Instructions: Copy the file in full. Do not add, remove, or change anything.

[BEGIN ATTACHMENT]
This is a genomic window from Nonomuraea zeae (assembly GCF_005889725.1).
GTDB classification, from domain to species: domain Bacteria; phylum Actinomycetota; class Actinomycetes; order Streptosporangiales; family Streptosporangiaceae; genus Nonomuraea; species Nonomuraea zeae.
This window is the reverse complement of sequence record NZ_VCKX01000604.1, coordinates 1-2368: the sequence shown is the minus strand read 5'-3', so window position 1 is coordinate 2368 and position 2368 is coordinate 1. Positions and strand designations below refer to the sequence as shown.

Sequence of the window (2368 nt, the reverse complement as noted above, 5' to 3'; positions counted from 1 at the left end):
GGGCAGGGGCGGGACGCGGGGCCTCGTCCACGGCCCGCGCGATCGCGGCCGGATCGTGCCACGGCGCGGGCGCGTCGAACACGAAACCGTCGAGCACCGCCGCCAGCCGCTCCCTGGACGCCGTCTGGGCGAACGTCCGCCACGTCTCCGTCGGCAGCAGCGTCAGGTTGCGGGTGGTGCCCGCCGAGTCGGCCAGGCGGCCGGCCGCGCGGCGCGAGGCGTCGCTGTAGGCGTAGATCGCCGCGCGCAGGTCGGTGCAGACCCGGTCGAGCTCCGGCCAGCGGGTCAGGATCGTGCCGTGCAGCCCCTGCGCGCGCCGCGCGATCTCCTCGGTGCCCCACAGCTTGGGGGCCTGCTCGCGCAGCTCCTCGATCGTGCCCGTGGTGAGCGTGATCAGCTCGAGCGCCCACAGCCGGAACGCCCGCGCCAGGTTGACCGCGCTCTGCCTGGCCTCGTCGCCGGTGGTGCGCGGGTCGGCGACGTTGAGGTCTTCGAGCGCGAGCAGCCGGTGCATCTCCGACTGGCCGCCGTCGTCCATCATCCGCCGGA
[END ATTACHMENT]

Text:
This is a genomic window from Nonomuraea zeae (assembly GCF_005889725.1).
GTDB classification, from domain to species: domain Bacteria; phylum Actinomycetota; class Actinomycetes; order Streptosporangiales; family Streptosporangiaceae; genus Nonomuraea; species Nonomuraea zeae.
This window is the reverse complement of sequence record NZ_VCKX01000604.1, coordinates 1-2368: the sequence shown is the minus strand read 5'-3', so window position 1 is coordinate 2368 and position 2368 is coordinate 1. Positions and strand designations below refer to the sequence as shown.

Sequence of the window (2368 nt, the reverse complement as noted above, 5' to 3'; positions counted from 1 at the left end):
GGGCAGGGGCGGGACGCGGGGCCTCGTCCACGGCCCGCGCGATCGCGGCCGGATCGTGCCACGGCGCGGGCGCGTCGAACACGAAACCGTCGAGCACCGCCGCCAGCCGCTCCCTGGACGCCGTCTGGGCGAACGTCCGCCACGTCTCCGTCGGCAGCAGCGTCAGGTTGCGGGTGGTGCCCGCCGAGTCGGCCAGGCGGCCGGCCGCGCGGCGCGAGGCGTCGCTGTAGGCGTAGATCGCCGCGCGCAGGTCGGTGCAGACCCGGTCGAGCTCCGGCCAGCGGGTCAGGATCGTGCCGTGCAGCCCCTGCGCGCGCCGCGCGATCTCCTCGGTGCCCCACAGCTTGGGGGCCTGCTCGCGCAGCTCCTCGATCGTGCCCGTGGTGAGCGTGATCAGCTCGAGCGCCCACAGCCGGAACGCCCGCGCCAGGTTGACCGCGCTCTGCCTGGCCTCGTCGCCGGTGGTGCGCGGGTCGGCGACGTTGAGGTCTTCGAGCGCGAGCAGCCGGTGCATCTCCGACTGGCCGCCGTCGTCCATCATCCGCCGGA